Apple wine is surely a drink to appreciate, especially if you like apples and are a fan of fruit wines.
The great thing about apple wine, however, is that it’s relatively easy to make. Unless, of course, you want to go all the way and make your own apple cider from scratch. Now that would be quite a longer process but if you’re feel like tryin’ something new you can follow our Applejack Mash Recipe here.
Otherwise, buying some good apple cider from a local orchard gets you half the way to drinking your own apple wine. Just add sugar, yeast, let it ferment, then bottle. Well, there’s a bit more than that, so read through the instructions carefully!
- 5 Gallons of Apple Cider (Without Preservatives)
- 5 Pounds of Cane or Table Sugar
- 1 Small Packet of Wine Yeast
Equipment - See our guide here!
- Fermentation Bucket
- Mixing Spoon
- Siphon Tube
- Secondary Fermenter or Bottling Bucket
- Pour five gallons of apple cider into the primary fermentation bucket.
- Mix in sugar with a sanitized spoon until fully dissolved.
- Add yeast, lose the lid, put airlock in place, and let ferment for 5 days at room temperature.
- When airlock activity starts slowing down to only a couple of bubbles per minute, transfer the wine from the primary fermenter to the secondary via a siphon tube, leaving all the sediment in the primary.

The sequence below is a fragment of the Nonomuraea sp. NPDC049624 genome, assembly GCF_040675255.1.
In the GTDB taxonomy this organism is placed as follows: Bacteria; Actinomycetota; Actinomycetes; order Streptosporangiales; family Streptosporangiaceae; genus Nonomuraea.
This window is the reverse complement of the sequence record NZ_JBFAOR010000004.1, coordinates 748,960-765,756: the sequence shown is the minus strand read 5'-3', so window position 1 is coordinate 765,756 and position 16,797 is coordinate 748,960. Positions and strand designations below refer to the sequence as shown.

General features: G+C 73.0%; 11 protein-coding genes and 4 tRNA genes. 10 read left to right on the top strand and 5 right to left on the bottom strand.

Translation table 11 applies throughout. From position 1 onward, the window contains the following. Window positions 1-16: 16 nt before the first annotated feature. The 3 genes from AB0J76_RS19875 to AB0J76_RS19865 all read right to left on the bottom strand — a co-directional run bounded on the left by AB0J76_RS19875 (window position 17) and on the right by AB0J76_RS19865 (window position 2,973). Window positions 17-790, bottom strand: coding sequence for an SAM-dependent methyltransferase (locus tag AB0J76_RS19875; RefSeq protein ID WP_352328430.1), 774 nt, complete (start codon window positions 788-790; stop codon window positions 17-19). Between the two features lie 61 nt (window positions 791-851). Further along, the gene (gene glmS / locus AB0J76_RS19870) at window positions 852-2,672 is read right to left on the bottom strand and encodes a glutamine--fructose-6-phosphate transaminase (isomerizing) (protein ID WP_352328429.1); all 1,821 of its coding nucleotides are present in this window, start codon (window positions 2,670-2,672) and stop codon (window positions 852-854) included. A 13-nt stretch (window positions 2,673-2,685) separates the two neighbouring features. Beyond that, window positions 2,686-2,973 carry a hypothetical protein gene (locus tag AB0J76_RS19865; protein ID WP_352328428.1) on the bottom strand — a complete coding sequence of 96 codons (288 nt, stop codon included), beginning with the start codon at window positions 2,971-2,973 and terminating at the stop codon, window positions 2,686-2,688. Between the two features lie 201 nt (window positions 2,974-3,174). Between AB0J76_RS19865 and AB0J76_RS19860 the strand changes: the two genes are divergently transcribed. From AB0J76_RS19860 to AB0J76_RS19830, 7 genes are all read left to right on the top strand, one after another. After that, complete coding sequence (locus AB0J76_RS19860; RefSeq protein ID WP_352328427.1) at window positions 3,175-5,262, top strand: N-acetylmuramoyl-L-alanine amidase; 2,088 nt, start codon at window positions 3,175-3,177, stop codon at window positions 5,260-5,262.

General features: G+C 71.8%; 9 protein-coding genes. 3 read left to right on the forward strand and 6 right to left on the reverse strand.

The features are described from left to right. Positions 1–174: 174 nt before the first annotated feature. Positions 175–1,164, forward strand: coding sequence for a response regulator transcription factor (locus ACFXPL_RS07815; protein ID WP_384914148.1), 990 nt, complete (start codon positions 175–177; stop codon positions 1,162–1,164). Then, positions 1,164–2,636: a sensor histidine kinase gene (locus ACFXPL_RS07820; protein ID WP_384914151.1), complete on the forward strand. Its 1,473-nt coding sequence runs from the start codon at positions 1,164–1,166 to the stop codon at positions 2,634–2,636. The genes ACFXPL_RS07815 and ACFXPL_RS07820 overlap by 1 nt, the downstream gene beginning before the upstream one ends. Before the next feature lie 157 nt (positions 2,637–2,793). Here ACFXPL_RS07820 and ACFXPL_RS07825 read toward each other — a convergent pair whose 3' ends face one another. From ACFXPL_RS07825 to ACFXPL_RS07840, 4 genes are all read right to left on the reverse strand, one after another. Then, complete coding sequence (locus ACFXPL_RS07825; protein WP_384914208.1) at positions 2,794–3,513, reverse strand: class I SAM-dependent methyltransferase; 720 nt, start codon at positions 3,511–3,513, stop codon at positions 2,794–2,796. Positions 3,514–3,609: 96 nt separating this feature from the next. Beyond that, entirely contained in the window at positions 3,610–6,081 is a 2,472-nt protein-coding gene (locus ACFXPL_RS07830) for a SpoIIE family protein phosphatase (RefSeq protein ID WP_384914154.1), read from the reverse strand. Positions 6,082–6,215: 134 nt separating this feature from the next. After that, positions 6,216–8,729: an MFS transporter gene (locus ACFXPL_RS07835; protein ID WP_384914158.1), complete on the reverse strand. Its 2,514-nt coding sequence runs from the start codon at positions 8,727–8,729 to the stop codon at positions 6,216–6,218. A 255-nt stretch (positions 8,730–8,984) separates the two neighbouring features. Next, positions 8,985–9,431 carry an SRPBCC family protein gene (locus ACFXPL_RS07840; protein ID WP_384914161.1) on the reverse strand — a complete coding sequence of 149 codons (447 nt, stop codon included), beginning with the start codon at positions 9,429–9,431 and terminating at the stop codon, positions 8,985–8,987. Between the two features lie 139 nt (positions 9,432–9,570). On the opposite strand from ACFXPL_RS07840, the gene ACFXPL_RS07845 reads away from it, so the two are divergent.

- Add airlock to the secondary fermenter, let the wine sit for at least 3-4 weeks, then bottle.
Unlike hard cider, apple wine doesn’t need carbonation, so you don’t have to prime it when bottling.
In order to get better fermentability, it is recommended to add a yeast nutrient
before pitching yeast.
Wine yeast is preferable for making apple wine because it is good for fermenting fructose contained in the apples, though you can experiment with other yeast types for different results.
The actual variety of apples used for making the cider is not crucial, though may get different flavor profiles with different profiles.
In order to make the wine as clear as possible it is recommended to add a teaspoon of pectic enzyme
before fermentation to eliminate haze.